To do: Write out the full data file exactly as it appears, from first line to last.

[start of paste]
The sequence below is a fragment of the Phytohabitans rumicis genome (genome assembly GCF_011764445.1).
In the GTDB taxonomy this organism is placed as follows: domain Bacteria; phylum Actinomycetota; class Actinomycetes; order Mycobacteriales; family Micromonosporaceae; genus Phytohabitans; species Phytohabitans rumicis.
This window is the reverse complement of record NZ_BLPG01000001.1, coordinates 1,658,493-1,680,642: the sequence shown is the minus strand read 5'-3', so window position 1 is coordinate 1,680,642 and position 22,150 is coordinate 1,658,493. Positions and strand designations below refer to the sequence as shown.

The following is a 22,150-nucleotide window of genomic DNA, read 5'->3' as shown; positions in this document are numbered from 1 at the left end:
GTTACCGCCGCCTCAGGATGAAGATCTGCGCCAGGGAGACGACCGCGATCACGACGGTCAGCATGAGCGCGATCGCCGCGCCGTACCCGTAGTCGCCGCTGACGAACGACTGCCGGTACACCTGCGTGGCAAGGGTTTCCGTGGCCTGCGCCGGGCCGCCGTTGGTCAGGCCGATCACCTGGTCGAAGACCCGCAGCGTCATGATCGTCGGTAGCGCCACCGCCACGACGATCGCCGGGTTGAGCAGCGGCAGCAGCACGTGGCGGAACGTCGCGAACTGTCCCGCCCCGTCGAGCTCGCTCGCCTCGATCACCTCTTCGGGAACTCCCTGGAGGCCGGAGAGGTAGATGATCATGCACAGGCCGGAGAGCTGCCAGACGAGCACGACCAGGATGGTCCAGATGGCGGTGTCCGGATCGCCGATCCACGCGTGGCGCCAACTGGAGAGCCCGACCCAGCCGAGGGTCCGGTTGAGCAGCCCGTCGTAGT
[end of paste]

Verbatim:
The sequence below is a fragment of the Phytohabitans rumicis genome (genome assembly GCF_011764445.1).
In the GTDB taxonomy this organism is placed as follows: domain Bacteria; phylum Actinomycetota; class Actinomycetes; order Mycobacteriales; family Micromonosporaceae; genus Phytohabitans; species Phytohabitans rumicis.
This window is the reverse complement of record NZ_BLPG01000001.1, coordinates 1,658,493-1,680,642: the sequence shown is the minus strand read 5'-3', so window position 1 is coordinate 1,680,642 and position 22,150 is coordinate 1,658,493. Positions and strand designations below refer to the sequence as shown.

The following is a 22,150-nucleotide window of genomic DNA, read 5'->3' as shown; positions in this document are numbered from 1 at the left end:
GTTACCGCCGCCTCAGGATGAAGATCTGCGCCAGGGAGACGACCGCGATCACGACGGTCAGCATGAGCGCGATCGCCGCGCCGTACCCGTAGTCGCCGCTGACGAACGACTGCCGGTACACCTGCGTGGCAAGGGTTTCCGTGGCCTGCGCCGGGCCGCCGTTGGTCAGGCCGATCACCTGGTCGAAGACCCGCAGCGTCATGATCGTCGGTAGCGCCACCGCCACGACGATCGCCGGGTTGAGCAGCGGCAGCAGCACGTGGCGGAACGTCGCGAACTGTCCCGCCCCGTCGAGCTCGCTCGCCTCGATCACCTCTTCGGGAACTCCCTGGAGGCCGGAGAGGTAGATGATCATGCACAGGCCGGAGAGCTGCCAGACGAGCACGACCAGGATGGTCCAGATGGCGGTGTCCGGATCGCCGATCCACGCGTGGCGCCAACTGGAGAGCCCGACCCAGCCGAGGGTCCGGTTGAGCAGCCCGTCGTAGT